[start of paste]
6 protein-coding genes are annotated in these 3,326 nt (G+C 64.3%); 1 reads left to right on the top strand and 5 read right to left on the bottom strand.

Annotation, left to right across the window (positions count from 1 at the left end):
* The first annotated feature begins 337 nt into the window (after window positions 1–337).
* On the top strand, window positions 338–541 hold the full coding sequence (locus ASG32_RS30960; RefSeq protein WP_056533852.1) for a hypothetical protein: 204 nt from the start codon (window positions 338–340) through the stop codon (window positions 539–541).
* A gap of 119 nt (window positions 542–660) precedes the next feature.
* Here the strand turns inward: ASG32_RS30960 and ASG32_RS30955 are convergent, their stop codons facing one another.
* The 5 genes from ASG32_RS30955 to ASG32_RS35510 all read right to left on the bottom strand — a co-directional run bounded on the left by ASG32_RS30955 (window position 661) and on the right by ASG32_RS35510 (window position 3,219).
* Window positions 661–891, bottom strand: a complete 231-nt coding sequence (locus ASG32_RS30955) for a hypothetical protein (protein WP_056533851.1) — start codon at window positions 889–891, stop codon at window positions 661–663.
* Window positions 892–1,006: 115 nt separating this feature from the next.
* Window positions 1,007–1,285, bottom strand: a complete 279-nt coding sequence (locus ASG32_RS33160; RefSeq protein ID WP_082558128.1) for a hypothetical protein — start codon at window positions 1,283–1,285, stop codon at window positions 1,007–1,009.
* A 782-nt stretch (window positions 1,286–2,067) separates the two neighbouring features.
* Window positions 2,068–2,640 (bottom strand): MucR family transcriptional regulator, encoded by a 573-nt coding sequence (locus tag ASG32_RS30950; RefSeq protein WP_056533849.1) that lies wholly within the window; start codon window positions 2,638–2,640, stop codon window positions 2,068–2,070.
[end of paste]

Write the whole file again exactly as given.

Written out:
6 protein-coding genes are annotated in these 3,326 nt (G+C 64.3%); 1 reads left to right on the top strand and 5 read right to left on the bottom strand.

Annotation, left to right across the window (positions count from 1 at the left end):
* The first annotated feature begins 337 nt into the window (after window positions 1–337).
* On the top strand, window positions 338–541 hold the full coding sequence (locus ASG32_RS30960; RefSeq protein WP_056533852.1) for a hypothetical protein: 204 nt from the start codon (window positions 338–340) through the stop codon (window positions 539–541).
* A gap of 119 nt (window positions 542–660) precedes the next feature.
* Here the strand turns inward: ASG32_RS30960 and ASG32_RS30955 are convergent, their stop codons facing one another.
* The 5 genes from ASG32_RS30955 to ASG32_RS35510 all read right to left on the bottom strand — a co-directional run bounded on the left by ASG32_RS30955 (window position 661) and on the right by ASG32_RS35510 (window position 3,219).
* Window positions 661–891, bottom strand: a complete 231-nt coding sequence (locus ASG32_RS30955) for a hypothetical protein (protein WP_056533851.1) — start codon at window positions 889–891, stop codon at window positions 661–663.
* Window positions 892–1,006: 115 nt separating this feature from the next.
* Window positions 1,007–1,285, bottom strand: a complete 279-nt coding sequence (locus ASG32_RS33160; RefSeq protein ID WP_082558128.1) for a hypothetical protein — start codon at window positions 1,283–1,285, stop codon at window positions 1,007–1,009.
* A 782-nt stretch (window positions 1,286–2,067) separates the two neighbouring features.
* Window positions 2,068–2,640 (bottom strand): MucR family transcriptional regulator, encoded by a 573-nt coding sequence (locus tag ASG32_RS30950; RefSeq protein WP_056533849.1) that lies wholly within the window; start codon window positions 2,638–2,640, stop codon window positions 2,068–2,070.